A few weeks ago, the Arkansas governor signed a new gun law, backed by the National Rifle Association, allowing individuals with concealed carry permits to carry their concealed handguns into all sorts of new places previously prohibited. However, one of those places, college athletics stadiums, has attracted the criticism of the all powerful Southeastern Conference (affectionately known to college sports fans as the SEC), which brings millions of dollars to the state.

The SEC, along with two other collegiate sports conferences, made requests to the Arkansas legislature to carve out exemptions to the new concealed carry law allowing universities to prohibit concealed carry permit holders from carrying at sports venues and other locations or events.

Football is one of those sports where the fans delight in the big plays and the big hits. But, over the last few years, after the controversy over player concussions and the link to long-term illness was exposed, big hits are now seen as big risks.

This month, another federal lawsuit was filed against the NCAA by former college football players alleging long-term injuries related to concussions suffered while playing college ball. The five players are all alleging that the NCAA, as well as the Big 12 conference, failed to warn and protect players from the long-term risks of concussions.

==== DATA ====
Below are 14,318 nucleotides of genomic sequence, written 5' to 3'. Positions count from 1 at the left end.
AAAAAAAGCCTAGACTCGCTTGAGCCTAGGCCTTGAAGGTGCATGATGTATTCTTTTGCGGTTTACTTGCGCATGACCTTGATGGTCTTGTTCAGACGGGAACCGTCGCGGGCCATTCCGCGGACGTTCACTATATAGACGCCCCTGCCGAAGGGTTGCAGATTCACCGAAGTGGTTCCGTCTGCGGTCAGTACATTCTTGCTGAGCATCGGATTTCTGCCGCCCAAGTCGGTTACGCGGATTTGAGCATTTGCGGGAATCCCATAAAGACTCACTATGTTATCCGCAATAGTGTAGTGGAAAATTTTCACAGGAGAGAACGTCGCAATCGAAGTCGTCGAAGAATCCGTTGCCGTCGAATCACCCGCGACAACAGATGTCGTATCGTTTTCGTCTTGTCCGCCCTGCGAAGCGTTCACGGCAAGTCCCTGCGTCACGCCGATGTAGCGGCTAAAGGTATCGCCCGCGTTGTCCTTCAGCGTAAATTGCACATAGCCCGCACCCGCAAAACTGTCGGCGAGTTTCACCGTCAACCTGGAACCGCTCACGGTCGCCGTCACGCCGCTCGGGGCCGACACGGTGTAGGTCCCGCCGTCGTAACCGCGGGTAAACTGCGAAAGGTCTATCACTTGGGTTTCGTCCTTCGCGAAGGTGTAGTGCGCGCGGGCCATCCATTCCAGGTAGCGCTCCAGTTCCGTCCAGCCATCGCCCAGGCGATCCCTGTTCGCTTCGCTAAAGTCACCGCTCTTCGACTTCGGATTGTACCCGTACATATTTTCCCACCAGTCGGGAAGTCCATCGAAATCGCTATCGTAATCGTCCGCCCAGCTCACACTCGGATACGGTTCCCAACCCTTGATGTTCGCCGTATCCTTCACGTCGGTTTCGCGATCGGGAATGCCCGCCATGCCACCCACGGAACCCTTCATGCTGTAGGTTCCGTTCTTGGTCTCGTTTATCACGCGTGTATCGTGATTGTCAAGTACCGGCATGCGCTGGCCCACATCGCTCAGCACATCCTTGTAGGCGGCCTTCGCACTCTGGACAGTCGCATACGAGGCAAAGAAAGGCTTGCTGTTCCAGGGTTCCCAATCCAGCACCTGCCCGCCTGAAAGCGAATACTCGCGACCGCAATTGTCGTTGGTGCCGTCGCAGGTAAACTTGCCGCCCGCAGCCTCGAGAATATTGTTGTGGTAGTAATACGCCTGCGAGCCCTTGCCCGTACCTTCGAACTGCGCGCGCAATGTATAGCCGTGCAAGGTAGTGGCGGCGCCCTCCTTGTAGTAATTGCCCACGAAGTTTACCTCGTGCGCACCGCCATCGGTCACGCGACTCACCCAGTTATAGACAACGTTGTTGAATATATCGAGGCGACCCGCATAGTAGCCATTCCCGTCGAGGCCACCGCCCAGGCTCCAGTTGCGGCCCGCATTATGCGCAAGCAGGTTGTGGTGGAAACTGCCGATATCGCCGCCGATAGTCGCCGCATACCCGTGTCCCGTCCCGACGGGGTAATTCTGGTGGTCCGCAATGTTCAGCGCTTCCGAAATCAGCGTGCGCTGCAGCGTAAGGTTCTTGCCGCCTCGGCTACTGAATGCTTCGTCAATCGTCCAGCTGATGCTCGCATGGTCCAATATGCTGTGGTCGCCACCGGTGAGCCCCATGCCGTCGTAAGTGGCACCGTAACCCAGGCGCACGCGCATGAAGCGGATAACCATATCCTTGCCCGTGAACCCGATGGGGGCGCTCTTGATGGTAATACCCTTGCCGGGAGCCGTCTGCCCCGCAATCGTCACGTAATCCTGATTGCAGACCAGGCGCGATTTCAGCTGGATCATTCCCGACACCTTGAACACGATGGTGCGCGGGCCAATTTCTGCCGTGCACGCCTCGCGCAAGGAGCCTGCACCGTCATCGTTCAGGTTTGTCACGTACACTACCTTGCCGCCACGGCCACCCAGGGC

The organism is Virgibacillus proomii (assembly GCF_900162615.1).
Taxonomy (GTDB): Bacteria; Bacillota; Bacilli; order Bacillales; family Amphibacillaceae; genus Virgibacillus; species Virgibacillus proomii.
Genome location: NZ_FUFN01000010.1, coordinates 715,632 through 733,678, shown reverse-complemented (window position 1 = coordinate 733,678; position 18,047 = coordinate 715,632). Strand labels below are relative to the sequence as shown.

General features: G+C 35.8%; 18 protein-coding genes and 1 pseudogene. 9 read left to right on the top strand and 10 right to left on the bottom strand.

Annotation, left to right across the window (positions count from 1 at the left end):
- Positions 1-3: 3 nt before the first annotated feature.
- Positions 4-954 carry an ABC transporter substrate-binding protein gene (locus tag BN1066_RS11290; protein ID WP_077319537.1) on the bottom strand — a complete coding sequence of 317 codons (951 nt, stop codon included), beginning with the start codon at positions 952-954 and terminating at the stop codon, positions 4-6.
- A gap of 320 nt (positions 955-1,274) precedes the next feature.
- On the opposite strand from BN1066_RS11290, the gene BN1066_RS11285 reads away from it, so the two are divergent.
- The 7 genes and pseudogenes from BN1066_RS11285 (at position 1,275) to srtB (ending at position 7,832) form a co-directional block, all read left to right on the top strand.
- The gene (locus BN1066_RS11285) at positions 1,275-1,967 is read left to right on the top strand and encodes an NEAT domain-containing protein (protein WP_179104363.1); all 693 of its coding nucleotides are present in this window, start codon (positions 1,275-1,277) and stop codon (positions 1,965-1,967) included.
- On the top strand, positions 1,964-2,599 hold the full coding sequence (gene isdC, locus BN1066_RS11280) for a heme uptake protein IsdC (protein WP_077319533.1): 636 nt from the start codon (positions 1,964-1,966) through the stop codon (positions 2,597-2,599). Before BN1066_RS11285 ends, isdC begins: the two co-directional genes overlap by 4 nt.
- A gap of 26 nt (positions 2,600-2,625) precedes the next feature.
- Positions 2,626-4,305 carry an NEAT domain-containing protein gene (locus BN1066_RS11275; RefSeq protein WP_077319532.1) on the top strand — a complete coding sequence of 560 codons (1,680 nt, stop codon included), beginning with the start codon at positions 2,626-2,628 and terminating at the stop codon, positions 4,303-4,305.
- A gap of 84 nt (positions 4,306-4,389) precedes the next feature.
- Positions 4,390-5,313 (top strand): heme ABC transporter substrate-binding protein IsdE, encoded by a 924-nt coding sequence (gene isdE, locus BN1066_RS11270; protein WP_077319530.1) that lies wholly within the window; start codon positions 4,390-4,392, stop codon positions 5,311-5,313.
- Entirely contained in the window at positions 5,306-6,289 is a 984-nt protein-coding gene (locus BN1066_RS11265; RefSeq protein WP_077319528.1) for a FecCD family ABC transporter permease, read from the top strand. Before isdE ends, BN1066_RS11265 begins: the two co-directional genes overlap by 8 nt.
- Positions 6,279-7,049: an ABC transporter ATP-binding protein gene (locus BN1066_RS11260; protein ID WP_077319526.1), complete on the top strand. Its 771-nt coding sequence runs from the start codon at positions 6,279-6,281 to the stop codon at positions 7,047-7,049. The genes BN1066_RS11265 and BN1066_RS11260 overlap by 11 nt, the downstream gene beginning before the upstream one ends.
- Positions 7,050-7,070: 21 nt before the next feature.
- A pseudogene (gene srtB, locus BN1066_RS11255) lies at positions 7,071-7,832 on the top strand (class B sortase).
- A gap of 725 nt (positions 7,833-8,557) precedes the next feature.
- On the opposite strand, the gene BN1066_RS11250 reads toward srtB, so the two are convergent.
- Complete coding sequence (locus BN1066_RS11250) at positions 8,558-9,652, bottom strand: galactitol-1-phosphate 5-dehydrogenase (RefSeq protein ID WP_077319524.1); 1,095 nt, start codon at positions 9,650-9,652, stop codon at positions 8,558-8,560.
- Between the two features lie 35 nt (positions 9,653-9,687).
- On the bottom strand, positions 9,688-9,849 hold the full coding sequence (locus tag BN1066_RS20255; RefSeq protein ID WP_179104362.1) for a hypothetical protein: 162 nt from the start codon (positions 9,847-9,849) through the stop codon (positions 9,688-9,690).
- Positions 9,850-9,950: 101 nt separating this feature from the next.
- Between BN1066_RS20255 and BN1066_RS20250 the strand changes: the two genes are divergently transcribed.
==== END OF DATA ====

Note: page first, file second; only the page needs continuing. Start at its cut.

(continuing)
In recent years, the debate over whether NCAA athletes should receive compensation for playing sports has gotten hot. Although it is recognized that college sports, especially football and basketball, generate massive piles of money for colleges across the country, paying student athletes is often regarded as taboo.

This week, the 7th Circuit Court of Appeals affirmed the decision of the lower court denying student athletes minimum wage under the FLSA, and denying that student athletes are even employees. The former student athletes that filed suit claimed that their participation was nearly indistinguishable from a full time job. The courts were not convinced.

It's a story we've heard too many times to count now. From the NFL down to the high school ranks, and from soccer players to the marching band, it seems like the injuries, and deaths, tied to hazing will never cease.

The most recent tale comes from a school you might not expect: the University of Virginia. Often touted as one of the best public universities in the country -- it ranks in U.S. News and World Reports top 10 for 2017 -- UVA is easily more well-known for its off-the-field academic accomplishments than for anything its football team has won. But it seems like the pervasiveness of sports team hazing can even infect a prestigious university. Here's Aidan Howard's story.

In most college sports, there are no ties; you have a winner and a loser. But in a lawsuit involving the administration of college sports, it looks like both sides have battled to a draw.

The Supreme Court last week declined to hear appeals by both the NCAA and Ed O'Bannon involving O'Bannon's lawsuit over the commercial use of college athletes' names, images, and likenesses. The denial leaves in place a lower court ruling that was both favorable and unfavorable for both parties involved, and may have lasting impacts on future college athletes.